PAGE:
Ouse Valley Railway

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Coordinates: 51°01′59″N 0°06′50″W / 51.033°N 0.114°W / 51.033; -0.114

Skew bridge near the Ouse Valley Viaduct on the London to Brighton main line was to be one end of the line - the abutments in the foreground were built for the Ouse Valley line.
Ouse Valley Railway
Sheffield Park*
Piltdown & Shortbridge*
East Hoathly*
Lower Horsebridge*
Little Common*
Railways open in 1863
Ouse Valley Railway
Railways opened after 1863
Station open in 1863
Proposed or possible (*) station.[1]

The Ouse Valley Railway was to have been part of the London, Brighton & South Coast Railway (LBSCR). It was authorised by an Act of Parliament and construction of the 20 miles (32 km) long line was begun, but not completed. It never opened to traffic.


In the 1860s, the South Eastern Railway and the London, Chatham and Dover Railway were proposing to build railways to Brighton and Eastbourne. To counter this threat, the LBSCR proposed to build a 20 miles (32 km) long railway linking Haywards Heath, Uckfield, and Hailsham. It accepted that the line would not be profitable but it wanted to keep other companies out of its territory.[2] Authorisation was given to extend the line to St Leonards.[3] One tactic to be employed by the LBSCR was to build the line as slowly as possible, delaying its opening to force other companies to look elsewhere to build their lines.[4]


An Act of Parliament was needed to construct the line. This was sought in 1863 and granted - 26&27 Vict c.xxxv s.13, L.B. & S.C.R.(Ouse Valley Line) 1864.[5] In 1864, authorisation was received to extend the line to St Leonards.[3]


The line was to leave the Brighton Main Line just south of Balcombe Viaduct and pass through Lindfield. From there it would follow the Ouse Valley to Sheffield Park and then pass north of Newick to Shortbridge and connect with the railway south of Uckfield, which was then the terminus of the line from Lewes.[2]

The line would then pass through Framfield, East Hoathly, Chiddingly and Lower Horsebridge before joining the railway at Hailsham, which was then the terminus of the line from Polegate.[2] The line would have then continued across country to Bexhill on Sea and St Leonards.[3]

Construction and abandonment[edit]

Construction of the line between Haywards Heath and Uckfield began in May 1866 – the month of the collapse of Overend & Gurney's Bank, which was a major financier of railway construction projects at the time. Work stopped in February 1867 and was not resumed.[3]


There is still much to be seen of the line between Haywards Heath and Uckfield. Skew Bridge across the B2036 between Haywards Heath and Balcombe (TQ 325 273) has extended abutments where the railway would have passed over the road. Each side of the road at Borde Hill (TQ 325 273) embankments survive, with a remnant of the bridge abutment on the southern side, visible from Copyhold Lane. A cutting leads to what would have been a tunnel at Kenwards Farm (TQ 325 273). In Lindfield an embankment at TQ 348 264 survives. Lindfield station would have been at TQ 351 261 with recently found remains of a brick-making kiln in what would have been the station yard. Near Sharp's Bridge there are the beginnings of cuttings either side of Buckham Hill where there would have been a short tunnel and south of Uckfield, an embankment and the only other completed bridge (TQ 456 205). Although reported as destroyed during the construction of the Uckfield Bypass in the 1990s, the bridge is still in position although in decrepit state, visited but not photographed September 2009.[3] In April 2009, about a mile south-west of Uckfield there were two sections of embankments and cuttings, at (TQ 456 205 - TQ 452 207) and (TQ 451 208 - TQ 447 209). The remains of one bridge abutment were visible adjacent to a footpath at TQ 456 205.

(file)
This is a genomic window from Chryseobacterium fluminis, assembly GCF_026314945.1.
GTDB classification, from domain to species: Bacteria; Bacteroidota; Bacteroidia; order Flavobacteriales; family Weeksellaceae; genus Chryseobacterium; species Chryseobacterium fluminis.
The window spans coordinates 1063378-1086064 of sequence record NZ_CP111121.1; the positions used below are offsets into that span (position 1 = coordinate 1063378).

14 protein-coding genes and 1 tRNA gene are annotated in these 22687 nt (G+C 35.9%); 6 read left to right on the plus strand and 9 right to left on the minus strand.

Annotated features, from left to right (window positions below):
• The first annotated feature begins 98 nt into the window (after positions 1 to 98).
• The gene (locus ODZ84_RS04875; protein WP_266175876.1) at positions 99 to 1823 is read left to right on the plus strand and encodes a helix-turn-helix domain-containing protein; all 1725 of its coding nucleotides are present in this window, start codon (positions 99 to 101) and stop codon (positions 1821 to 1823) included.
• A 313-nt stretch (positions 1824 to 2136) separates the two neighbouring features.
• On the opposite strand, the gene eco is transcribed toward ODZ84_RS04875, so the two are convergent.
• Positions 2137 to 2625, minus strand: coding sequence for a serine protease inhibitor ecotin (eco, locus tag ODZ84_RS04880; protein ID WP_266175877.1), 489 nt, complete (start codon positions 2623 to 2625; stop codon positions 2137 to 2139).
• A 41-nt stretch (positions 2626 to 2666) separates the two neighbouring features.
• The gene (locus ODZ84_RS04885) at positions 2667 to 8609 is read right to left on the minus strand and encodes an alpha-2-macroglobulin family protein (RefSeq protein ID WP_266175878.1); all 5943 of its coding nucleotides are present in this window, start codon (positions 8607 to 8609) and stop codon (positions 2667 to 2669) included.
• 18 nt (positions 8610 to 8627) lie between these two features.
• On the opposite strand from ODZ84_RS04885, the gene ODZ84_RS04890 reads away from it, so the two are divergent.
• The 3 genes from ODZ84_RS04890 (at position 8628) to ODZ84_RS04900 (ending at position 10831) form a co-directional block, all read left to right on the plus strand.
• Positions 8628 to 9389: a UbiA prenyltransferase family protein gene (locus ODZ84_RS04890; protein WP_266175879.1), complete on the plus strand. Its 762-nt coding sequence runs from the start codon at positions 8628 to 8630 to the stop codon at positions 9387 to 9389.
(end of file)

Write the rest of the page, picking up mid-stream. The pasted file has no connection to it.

See also[edit]


  1. ^ Only Lindfield confirmed by Oppitz. Other stations between Lindfield and Hailsham mentioned as possibilities by Oppitz. Stations between Hailsham and St Leonards indicate localities the line would have passed through.
  2. ^ a b c Oppitz, Leslie (1987). Sussex Railways Remembered. Newbury: Countryside Books. pp. 87–94. ISBN 0-905392-99-X.
  3. ^ a b c d e "Ouse Valley". Sussex Industrial Archaeological Society. Retrieved 24 September 2009.
  4. ^ "A PICTORIAL GUIDE TO THIS MYSTERIOUS RAIL LINE". Horsted Keynes. Retrieved 24 September 2009.
  5. ^ "Acts of the Parliaments of the United Kingdom Part 53 (1863)". Office of Public Sector Information. Retrieved 24 September 2009.

External links[edit]

Further reading[edit]

  • Sekon, G A. "Abandoned Lines of the L.B.S.C.R". The Railway Magazine. No. November 1946. p. 346.
  • Sekon, G A. "Abandoned Lines of the L.B.S.C.R". The Railway Magazine. No. December 1946. p. 365.
  • Robbins, Michael. "The Ouse Valley Railway". The Railway Magazine. No. September 1951. p. 629.